In 2006, the FBI followed “a fairly credible lead” to a horse farm about 30 miles west of Bloomfield’s Machus Red Fox restaurant. On the day of Hoffa’s disappearance, there was a lot of activity at the farm, including reports of a backhoe appearing on the property — reputedly a mafia meeting place at the time. The feds hauled in a whole team of investigators, archeologists, and anthropologists, plus enough heavy equipment to dig around and demolish the horse barn. Two weeks and $250,000 later, the FBI left empty-handed, mystery unsolved.

3. The Beaverland betrayal
Hoffa loyalist and Pennsylvania Teamster official Frank (The Irishman) Sheeran died in 2003, but not before suggesting to his biographer that he shot Hoffa in a home in the Detroit suburb of Beaverland. The account, by former prosecutor Charles Brandt, has Sheeran betraying his friend on the orders of Pennsylvania mob boss Russell Bufalino. According to the book, Sheeran lured Hoffa into the house, shot him in the back of the head, and left, while brothers Thomas and Stephen Andretta cleaned up and disposed of Hoffa’s body, burning the remains in a trash incinerator at a funeral home. In May 2004, local police pried up some of the floorboards in the Beaverland home to test blood found on the wood against a sample of Hoffa’s DNA. Their conclusion: The blood wasn’t Hoffa’s.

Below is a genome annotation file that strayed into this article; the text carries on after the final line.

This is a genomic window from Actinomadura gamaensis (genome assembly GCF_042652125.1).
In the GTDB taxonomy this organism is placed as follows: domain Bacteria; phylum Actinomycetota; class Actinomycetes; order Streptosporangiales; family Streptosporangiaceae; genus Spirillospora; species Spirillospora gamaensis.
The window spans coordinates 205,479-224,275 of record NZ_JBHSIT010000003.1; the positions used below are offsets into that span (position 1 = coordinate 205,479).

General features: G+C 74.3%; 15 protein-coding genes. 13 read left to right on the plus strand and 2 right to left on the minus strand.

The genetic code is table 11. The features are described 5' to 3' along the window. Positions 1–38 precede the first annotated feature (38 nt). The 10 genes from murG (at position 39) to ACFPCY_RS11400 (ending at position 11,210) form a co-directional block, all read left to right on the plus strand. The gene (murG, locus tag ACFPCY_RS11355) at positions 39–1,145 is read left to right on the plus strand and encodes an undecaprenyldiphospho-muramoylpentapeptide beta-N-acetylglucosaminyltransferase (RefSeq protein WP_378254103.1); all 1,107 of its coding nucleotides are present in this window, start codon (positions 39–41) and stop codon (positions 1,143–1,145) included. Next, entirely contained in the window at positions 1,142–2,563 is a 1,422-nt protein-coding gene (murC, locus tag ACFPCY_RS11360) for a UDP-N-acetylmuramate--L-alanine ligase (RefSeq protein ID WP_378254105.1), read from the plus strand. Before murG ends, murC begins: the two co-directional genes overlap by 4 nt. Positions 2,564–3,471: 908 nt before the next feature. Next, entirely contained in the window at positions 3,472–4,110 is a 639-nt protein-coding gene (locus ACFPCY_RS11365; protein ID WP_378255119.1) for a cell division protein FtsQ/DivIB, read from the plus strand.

4. The New Jersey stadium burial
In a 1989 Playboy interview, convicted mob enforcer Donald (Tony the Greek) Frankos made one of the most enduring, and oddly specific, claims about Hoffa’s fate: After being lured to a Mt. Clemens, Mich., home by foster son Charles (Chuckie) O’Brien, Hoffa was shot dead with a silenced .22 pistol by New York Irish mobster Jimmy Coonan, dismembered with a power saw and meat cleaver by Coonan and fellow mob boss John Sullivan, bagged and frozen, then buried five months later in the concrete under Section 107 of the New York Giants’ stadium in New Jersey. Before the old Giants stadium was razed in 2010, TV’s Mythbusters squad looked for evidence of Hoffa’s entombment under the stadium and found nothing.

5. The GM headquarters tomb